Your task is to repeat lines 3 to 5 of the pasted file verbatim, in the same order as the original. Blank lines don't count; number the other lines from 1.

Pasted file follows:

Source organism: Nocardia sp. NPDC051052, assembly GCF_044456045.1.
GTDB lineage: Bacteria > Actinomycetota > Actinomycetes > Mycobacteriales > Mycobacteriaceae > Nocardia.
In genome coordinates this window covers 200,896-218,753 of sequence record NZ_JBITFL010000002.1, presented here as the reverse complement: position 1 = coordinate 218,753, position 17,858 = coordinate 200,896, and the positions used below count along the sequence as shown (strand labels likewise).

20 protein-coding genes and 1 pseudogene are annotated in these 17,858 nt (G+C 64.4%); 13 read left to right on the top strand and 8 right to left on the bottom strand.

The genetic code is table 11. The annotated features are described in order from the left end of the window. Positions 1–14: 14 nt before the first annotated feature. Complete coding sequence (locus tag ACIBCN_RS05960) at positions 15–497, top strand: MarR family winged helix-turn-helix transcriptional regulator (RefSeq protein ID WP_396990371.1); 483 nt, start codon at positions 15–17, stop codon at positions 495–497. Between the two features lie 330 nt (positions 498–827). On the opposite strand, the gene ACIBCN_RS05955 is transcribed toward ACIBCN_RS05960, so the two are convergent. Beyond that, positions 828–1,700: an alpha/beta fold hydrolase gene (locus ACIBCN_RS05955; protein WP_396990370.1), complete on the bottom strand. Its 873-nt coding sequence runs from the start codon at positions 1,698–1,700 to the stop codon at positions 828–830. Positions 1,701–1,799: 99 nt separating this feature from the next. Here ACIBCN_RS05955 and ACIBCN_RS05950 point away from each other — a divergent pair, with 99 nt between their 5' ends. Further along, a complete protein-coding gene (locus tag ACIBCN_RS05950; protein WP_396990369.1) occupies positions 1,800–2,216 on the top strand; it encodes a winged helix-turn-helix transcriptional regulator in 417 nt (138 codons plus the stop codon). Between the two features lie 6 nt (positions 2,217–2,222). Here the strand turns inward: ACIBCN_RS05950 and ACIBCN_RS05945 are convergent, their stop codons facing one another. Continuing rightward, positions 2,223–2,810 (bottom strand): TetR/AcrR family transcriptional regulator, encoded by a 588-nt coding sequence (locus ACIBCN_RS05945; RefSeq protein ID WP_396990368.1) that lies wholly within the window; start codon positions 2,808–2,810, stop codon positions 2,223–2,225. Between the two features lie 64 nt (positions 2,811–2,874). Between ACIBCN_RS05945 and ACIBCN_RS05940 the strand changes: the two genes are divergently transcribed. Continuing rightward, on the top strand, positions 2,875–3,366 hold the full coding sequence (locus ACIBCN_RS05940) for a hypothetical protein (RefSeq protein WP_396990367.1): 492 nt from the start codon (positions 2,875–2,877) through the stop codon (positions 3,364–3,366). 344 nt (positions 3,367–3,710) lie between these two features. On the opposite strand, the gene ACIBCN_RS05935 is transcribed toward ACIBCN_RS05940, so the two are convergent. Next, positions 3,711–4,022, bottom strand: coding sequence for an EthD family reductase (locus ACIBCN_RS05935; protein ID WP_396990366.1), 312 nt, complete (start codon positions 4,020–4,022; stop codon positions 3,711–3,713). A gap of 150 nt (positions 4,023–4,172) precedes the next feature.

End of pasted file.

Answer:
In genome coordinates this window covers 200,896-218,753 of sequence record NZ_JBITFL010000002.1, presented here as the reverse complement: position 1 = coordinate 218,753, position 17,858 = coordinate 200,896, and the positions used below count along the sequence as shown (strand labels likewise).

20 protein-coding genes and 1 pseudogene are annotated in these 17,858 nt (G+C 64.4%); 13 read left to right on the top strand and 8 right to left on the bottom strand.

The genetic code is table 11. The annotated features are described in order from the left end of the window. Positions 1–14: 14 nt before the first annotated feature. Complete coding sequence (locus tag ACIBCN_RS05960) at positions 15–497, top strand: MarR family winged helix-turn-helix transcriptional regulator (RefSeq protein ID WP_396990371.1); 483 nt, start codon at positions 15–17, stop codon at positions 495–497. Between the two features lie 330 nt (positions 498–827). On the opposite strand, the gene ACIBCN_RS05955 is transcribed toward ACIBCN_RS05960, so the two are convergent. Beyond that, positions 828–1,700: an alpha/beta fold hydrolase gene (locus ACIBCN_RS05955; protein WP_396990370.1), complete on the bottom strand. Its 873-nt coding sequence runs from the start codon at positions 1,698–1,700 to the stop codon at positions 828–830. Positions 1,701–1,799: 99 nt separating this feature from the next. Here ACIBCN_RS05955 and ACIBCN_RS05950 point away from each other — a divergent pair, with 99 nt between their 5' ends. Further along, a complete protein-coding gene (locus tag ACIBCN_RS05950; protein WP_396990369.1) occupies positions 1,800–2,216 on the top strand; it encodes a winged helix-turn-helix transcriptional regulator in 417 nt (138 codons plus the stop codon). Between the two features lie 6 nt (positions 2,217–2,222). Here the strand turns inward: ACIBCN_RS05950 and ACIBCN_RS05945 are convergent, their stop codons facing one another. Continuing rightward, positions 2,223–2,810 (bottom strand): TetR/AcrR family transcriptional regulator, encoded by a 588-nt coding sequence (locus ACIBCN_RS05945; RefSeq protein ID WP_396990368.1) that lies wholly within the window; start codon positions 2,808–2,810, stop codon positions 2,223–2,225. Between the two features lie 64 nt (positions 2,811–2,874). Between ACIBCN_RS05945 and ACIBCN_RS05940 the strand changes: the two genes are divergently transcribed. Continuing rightward, on the top strand, positions 2,875–3,366 hold the full coding sequence (locus ACIBCN_RS05940) for a hypothetical protein (RefSeq protein WP_396990367.1): 492 nt from the start codon (positions 2,875–2,877) through the stop codon (positions 3,364–3,366). 344 nt (positions 3,367–3,710) lie between these two features. On the opposite strand, the gene ACIBCN_RS05935 is transcribed toward ACIBCN_RS05940, so the two are convergent. Next, positions 3,711–4,022, bottom strand: coding sequence for an EthD family reductase (locus ACIBCN_RS05935; protein ID WP_396990366.1), 312 nt, complete (start codon positions 4,020–4,022; stop codon positions 3,711–3,713). A gap of 150 nt (positions 4,023–4,172) precedes the next feature.